by Katherine Willis
A new initiative in Brisbane is looking to unite young refugees with Australian youth.
It is called, ‘I AM A FRIEND’ (IAAF), and is being developed by Hillsong Youth Services (HYS) in Queensland in conjunction with Multicultural Development Australia (MDA).
QLD Coordinator for HYS, Kath Jenner, says their desire for IAAF is that genuine friendships and relationships will be built.
“The goal of these events is to specifically see young refugees being engaged with and connected with,” she says.
It is believed these refugees “will then leave these events and programs, feeling a sense of worth and respect,” Jenner says.
Professor of International Migration at Coventry University, Heaven Crawley, says these sorts of programs are exactly what’s needed today, to help deter negative refugee sentiment.
“Rather than putting up refugees as a problem that needs to be addressed in some way, instead, this is identifying the things people share in common … and in that way, builds these bonds of solidarity, which is not just located in someone’s immigration status.”
Jenner says one of the greatest refugee needs expressed to them by MDA is time and friendship.
Associate Professor at Boston College, Westy Egmont, says this is normal, as refugees have gone through a very traumatic life transition.
“… by the time they arrive in a new community, their needs are extreme,” he says.
“The quicker we absorb a person into the community and identify them as a welcome part of our circle, the quicker they can take advantage of the resources in the community and contribute back,” Egmont says.
A refugee living in Australia since 2002, Fariba Burgees, says she fled Iran to escape the oppressive culture of women.
She also says she left because of her Baha’i faith which is contrary to Muslim ideals.
“I was in danger. People wanted to shut me down … so I left in the middle of the night with my family. We had no choice.”
Fariba says coming to Australia has made a huge difference in her life and her family’s.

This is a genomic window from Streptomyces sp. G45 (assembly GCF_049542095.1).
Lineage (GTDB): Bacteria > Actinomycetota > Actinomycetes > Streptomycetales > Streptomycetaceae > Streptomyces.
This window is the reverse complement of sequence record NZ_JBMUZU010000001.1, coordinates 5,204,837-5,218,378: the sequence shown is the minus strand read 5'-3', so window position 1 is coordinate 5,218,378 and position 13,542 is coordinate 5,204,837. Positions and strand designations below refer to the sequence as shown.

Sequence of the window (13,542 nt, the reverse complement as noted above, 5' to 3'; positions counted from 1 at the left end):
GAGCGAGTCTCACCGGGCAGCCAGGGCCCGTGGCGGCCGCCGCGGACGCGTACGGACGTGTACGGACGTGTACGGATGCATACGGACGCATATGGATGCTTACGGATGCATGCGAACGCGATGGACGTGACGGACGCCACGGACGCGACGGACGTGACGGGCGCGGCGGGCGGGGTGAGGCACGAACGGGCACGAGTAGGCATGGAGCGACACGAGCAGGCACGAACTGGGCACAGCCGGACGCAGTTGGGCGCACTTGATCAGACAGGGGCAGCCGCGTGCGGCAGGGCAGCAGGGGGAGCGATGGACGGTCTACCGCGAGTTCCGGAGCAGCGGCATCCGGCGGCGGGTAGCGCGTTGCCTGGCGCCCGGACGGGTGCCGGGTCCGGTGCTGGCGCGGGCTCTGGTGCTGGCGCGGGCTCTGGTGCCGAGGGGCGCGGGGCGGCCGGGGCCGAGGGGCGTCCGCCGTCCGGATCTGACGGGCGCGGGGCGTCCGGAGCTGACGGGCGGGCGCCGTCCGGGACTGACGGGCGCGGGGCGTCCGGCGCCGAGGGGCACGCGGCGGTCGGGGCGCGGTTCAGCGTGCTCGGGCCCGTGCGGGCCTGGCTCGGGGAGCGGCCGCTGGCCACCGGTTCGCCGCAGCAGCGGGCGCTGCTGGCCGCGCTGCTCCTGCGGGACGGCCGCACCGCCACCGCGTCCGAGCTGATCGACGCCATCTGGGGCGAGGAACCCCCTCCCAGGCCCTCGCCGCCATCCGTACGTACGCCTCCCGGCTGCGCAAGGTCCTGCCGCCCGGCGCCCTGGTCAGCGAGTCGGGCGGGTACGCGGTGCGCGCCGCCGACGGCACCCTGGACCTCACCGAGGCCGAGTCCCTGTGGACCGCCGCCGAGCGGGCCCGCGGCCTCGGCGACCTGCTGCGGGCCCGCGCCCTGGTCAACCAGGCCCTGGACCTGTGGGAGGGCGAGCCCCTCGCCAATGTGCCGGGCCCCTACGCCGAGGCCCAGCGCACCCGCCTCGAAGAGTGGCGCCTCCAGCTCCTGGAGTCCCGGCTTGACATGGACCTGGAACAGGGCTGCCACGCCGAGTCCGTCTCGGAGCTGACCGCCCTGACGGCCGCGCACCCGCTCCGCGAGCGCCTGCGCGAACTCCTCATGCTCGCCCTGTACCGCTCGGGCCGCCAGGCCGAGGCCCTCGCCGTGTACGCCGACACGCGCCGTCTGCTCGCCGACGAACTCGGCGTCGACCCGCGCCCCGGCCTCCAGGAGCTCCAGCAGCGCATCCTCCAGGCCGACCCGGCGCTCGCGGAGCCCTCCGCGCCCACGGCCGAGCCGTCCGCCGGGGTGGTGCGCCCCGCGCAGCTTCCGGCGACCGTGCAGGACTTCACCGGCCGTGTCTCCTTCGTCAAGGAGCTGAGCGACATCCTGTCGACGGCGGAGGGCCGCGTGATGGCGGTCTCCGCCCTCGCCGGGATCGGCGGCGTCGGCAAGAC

She says Australia is a good country and that the government was very supportive.
“We had a case worker and she helped us a lot. We also had an interpreter wherever we went.”
She also attended community events relating to her religion and culture, and felt embraced by the Australian community.
To this day, she takes part in these events, and enjoys the time she gets with different people.
But while Fariba says Australia offers security, she says it doesn’t take away from the problems that are overseas.
A lot of people, including some of her family, struggle to leave Iran, because there is no freedom.
It took her just over four months to get a passport, because she didn’t have any documentation in her name.
Similarly, Crawley says many young people don’t have proper documentation.
“… whether or not you have documentation and whether or not you can make what is considered to be a good claim for asylum, will then determine how easy it is for you to get protection.”
In spite of young refugees facing legal or technical issues, on top of persecution, human rights abuse and conflict, Crawley says young people, and young refugees in particular, are incredibly resilient.
“They’re also incredibly adaptive and to spite all those difficulties, they do often manage to do really well in host societies,” she says.
IAAF hopes to work in with refugee youth from locations like Iran and Iraq.
Currently, HYS volunteers are attending monthly events hosted by MDA to network with these refugees and provide a sense of community.
Just this week, they attended a graduation dinner presented by MDA.
300 refugees from Iraq, Iran, Tibet, Somalia and Sudan were there.
While a step in the right direction, Jenner says relationships are not going to be built after a couple of picnics, but built through consistent community engagement and regular events with these families.